The Nurses Week
This weeks is very special to our school, Gurnick Academy, as well as to many hospitals, clinics, skilled nursing homes, rehabilitation centers, and other institutions that can not operate without the help of these very special people: nurses.
Many may not know that the week of May 6 through May 12 is celebrated as the National Nurses Week, named so in honor of Florence Nightingale, the founder of modern nursing, to remember her birthday of May 12, 1820.
"The Lady with the Lamp" is how she was remembered for tending to wounded soldiers at night time during Crimean War. This English lady was the founder of the first nursing school at Saint Thomas's Hospital in London in 1860. She was also a writer and a statistician, but she became most known for the famous "Nightingale Pledge" all our LVN students take on their graduation day.
Florence Nightingale was born into a very wealthy upper class British family, and was named after the city, where she was born. She showed high intelligence early in age. Learning came easy to her as she excelled in mathematics and sciences. Florence got her calling when she was 24 years old, and in spite of her parents distress over her decision, she refused to become a wife and a mother, and decided to devote her life completely to helping others. She began her work taking care of the sick, and later became a superintendant of the Institute for the Care of Sick Gentlewomen. However, the most prominent contribution Florence Nightingale made during the war in Crimea, where she helped fight malnutrition, poor supplies and exhaustion that caused high death rates among wounded soldiers. Her legacy is what our LVN student inherit today, when they take that oath, written by Florence Nightingale so many years ago.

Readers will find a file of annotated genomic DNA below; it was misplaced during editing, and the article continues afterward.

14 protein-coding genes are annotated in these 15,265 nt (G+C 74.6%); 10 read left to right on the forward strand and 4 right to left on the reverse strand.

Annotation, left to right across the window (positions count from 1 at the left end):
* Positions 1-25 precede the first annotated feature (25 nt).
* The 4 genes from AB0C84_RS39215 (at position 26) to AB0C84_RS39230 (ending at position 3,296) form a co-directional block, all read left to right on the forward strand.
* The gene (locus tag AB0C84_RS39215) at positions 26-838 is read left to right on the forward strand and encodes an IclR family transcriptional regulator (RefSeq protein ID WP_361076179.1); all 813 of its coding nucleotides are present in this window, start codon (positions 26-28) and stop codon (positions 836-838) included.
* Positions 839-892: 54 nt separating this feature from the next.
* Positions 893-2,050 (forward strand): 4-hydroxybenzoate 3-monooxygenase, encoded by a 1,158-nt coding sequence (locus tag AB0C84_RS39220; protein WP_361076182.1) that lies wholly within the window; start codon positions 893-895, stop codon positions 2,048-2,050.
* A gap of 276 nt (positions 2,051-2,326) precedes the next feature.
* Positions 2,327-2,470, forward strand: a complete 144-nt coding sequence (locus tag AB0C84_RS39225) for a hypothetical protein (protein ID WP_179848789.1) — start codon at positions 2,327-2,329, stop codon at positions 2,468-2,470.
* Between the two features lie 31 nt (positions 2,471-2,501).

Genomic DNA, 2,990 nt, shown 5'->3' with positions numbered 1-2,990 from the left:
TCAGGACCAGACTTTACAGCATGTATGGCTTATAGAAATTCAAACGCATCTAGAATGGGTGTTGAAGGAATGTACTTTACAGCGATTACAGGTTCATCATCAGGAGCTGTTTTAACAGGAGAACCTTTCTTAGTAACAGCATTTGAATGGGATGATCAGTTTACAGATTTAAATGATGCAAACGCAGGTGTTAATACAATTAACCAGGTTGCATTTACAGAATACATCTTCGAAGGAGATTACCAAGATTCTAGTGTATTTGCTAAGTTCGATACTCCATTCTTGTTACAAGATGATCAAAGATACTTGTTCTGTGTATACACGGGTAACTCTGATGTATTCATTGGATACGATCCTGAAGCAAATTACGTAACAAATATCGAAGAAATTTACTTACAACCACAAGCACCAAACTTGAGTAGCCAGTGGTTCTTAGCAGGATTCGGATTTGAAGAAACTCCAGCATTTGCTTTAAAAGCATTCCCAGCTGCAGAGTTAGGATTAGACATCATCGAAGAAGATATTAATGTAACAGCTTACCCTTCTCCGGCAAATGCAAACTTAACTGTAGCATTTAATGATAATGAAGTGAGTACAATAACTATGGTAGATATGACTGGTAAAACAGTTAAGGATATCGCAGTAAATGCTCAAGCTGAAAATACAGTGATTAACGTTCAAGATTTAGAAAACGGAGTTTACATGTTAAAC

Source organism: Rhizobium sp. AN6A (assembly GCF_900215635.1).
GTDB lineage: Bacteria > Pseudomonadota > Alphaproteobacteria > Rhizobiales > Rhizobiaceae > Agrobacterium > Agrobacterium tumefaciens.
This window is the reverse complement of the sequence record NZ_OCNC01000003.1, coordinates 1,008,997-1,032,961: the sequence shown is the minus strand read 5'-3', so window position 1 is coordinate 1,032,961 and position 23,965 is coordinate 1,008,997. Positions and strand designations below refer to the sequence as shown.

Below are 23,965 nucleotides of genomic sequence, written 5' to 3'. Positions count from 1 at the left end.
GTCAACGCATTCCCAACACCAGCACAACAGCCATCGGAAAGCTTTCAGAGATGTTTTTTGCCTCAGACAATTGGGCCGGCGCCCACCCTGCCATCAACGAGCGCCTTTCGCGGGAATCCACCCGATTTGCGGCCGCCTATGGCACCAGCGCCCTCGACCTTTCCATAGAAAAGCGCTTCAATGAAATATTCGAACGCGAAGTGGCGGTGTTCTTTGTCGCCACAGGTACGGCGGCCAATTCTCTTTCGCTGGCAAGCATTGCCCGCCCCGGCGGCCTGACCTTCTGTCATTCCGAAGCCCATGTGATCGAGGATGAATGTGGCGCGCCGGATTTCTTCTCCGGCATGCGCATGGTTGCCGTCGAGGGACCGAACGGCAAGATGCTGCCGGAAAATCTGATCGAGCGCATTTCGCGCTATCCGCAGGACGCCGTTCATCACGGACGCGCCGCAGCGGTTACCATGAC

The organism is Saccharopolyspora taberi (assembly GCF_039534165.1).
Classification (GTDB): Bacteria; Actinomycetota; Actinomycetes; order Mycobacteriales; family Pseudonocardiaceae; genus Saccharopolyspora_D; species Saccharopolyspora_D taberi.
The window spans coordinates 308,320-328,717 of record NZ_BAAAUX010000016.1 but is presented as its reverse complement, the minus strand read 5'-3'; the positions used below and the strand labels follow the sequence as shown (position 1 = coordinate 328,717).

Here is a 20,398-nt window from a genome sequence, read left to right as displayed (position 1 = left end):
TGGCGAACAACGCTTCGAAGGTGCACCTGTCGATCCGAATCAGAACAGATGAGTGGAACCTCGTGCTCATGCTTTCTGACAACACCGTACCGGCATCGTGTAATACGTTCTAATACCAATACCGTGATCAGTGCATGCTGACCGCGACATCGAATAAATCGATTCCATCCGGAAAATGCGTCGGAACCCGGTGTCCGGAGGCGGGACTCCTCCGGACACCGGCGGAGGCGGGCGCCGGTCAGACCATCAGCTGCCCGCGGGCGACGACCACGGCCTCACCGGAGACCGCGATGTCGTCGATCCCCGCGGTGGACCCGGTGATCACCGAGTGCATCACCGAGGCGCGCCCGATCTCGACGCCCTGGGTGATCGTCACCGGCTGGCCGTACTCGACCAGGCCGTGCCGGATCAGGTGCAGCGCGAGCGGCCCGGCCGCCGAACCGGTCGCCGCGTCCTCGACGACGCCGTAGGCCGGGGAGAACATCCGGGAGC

Lighting that candle, with the reflection of the flames on their cheeks, excited with anticipation of their future, these future LVN nurses repeat their Pledge after their respected nurse instructor. And everyone's heart stops for a second as they catch their breath in this spiritual and magical moment. This is the moment to be remembered forever and carried throughout their lives, professional and personal, because no matter where they go, a nurse never stops being a nurse.
Taking care of those around, devoting their lives to serving other people, changing and saving lives, physically, emotionally, and spiritually, that is what our future LVN nurses will do. This is what our LVN students are learning today: to become caring, compassionate people, knowledgeable and skilled to help those in need.
This week we are celebrating not only the founder of modern nursing, but all the nurses of our nation. Young and old, men and women, tall and small, they are all important. We put our lives in their hands, we trust them with our future, and they don't let us down. They give themselves generously and selflessly without expecting anything in return. They are our day-to-day heroes.This is to all our nurses, our heroes: Thank you!